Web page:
The practice of gratitude teaches us, as the theologian Christine D. Pohl put it, “the giftedness of our total existence.” This posture of receptiveness — living as the thankful beneficiary of gifts — is the path of happiness because it reminds us that we do not have to be the makers and sustainers of our whole life. Gratitude is how we embrace beauty without clutching it so tightly that we strangle it.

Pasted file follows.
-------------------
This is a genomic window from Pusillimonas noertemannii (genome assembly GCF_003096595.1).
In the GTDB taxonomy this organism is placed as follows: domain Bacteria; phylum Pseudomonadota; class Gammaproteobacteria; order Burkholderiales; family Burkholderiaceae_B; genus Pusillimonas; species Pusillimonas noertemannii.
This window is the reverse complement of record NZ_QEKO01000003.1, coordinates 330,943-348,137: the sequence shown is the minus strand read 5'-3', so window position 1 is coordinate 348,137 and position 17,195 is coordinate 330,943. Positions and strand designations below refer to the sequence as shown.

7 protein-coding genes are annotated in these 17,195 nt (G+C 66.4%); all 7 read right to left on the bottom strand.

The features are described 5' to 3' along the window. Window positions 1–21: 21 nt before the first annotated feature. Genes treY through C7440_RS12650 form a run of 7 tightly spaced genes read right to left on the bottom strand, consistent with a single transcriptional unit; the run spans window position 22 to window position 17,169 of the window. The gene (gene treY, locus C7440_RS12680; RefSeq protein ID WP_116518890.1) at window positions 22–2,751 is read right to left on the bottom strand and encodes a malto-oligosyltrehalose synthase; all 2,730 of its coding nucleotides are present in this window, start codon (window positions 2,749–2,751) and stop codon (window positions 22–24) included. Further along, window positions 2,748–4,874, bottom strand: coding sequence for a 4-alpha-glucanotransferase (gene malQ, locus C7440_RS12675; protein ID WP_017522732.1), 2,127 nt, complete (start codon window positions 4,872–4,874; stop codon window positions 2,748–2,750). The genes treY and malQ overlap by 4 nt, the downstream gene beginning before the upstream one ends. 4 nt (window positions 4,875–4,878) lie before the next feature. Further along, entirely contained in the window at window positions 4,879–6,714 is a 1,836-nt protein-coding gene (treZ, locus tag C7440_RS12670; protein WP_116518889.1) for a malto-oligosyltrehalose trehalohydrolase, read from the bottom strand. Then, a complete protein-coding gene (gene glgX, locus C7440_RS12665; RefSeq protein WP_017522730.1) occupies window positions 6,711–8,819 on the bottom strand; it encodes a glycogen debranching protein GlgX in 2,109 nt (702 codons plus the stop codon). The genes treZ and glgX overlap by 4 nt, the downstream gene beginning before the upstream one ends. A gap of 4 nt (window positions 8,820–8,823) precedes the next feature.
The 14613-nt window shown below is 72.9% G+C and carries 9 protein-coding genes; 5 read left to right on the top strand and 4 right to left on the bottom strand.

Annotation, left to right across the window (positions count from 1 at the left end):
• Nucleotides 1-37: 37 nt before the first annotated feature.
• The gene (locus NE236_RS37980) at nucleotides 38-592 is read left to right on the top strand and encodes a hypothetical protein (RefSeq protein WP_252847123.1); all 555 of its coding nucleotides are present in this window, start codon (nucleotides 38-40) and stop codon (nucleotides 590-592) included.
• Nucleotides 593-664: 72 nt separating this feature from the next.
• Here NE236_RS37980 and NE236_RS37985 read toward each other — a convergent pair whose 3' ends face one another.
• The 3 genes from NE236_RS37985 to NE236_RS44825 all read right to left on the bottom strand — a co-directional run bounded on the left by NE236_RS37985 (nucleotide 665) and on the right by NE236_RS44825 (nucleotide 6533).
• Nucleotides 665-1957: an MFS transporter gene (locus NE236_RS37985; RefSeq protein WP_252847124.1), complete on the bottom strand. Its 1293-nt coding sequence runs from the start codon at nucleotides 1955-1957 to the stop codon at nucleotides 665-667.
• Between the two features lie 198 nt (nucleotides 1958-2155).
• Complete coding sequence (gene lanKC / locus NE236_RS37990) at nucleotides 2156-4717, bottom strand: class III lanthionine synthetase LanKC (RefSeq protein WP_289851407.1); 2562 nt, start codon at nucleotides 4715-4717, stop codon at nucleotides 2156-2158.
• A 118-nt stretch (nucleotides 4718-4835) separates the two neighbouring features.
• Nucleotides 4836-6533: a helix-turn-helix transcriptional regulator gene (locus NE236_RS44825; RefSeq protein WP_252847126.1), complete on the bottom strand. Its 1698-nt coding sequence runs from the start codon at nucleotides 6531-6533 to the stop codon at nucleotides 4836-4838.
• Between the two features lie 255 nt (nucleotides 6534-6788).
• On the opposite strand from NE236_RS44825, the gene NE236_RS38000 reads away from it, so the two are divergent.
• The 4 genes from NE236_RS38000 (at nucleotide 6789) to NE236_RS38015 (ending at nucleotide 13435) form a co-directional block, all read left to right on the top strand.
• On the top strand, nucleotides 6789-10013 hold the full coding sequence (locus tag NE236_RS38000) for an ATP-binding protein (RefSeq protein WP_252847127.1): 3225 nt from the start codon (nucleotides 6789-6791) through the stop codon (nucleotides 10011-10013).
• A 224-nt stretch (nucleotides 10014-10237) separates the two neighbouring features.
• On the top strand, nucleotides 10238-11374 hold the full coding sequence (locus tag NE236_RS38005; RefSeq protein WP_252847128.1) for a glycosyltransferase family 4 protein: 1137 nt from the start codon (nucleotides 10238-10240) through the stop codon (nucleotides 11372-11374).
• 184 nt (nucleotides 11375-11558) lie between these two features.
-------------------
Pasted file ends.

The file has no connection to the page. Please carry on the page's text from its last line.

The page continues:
And it involves approaching the commonplace with awe. Babies have this. They can look at a set of keys in absolute wonderment, feeling the smooth edges, the jagged parts, looking at the shiny metal. We lose this wonder as we navigate a far more complex world but give up something at the same time. To spend a few minutes every day in awe of something would be time well spent.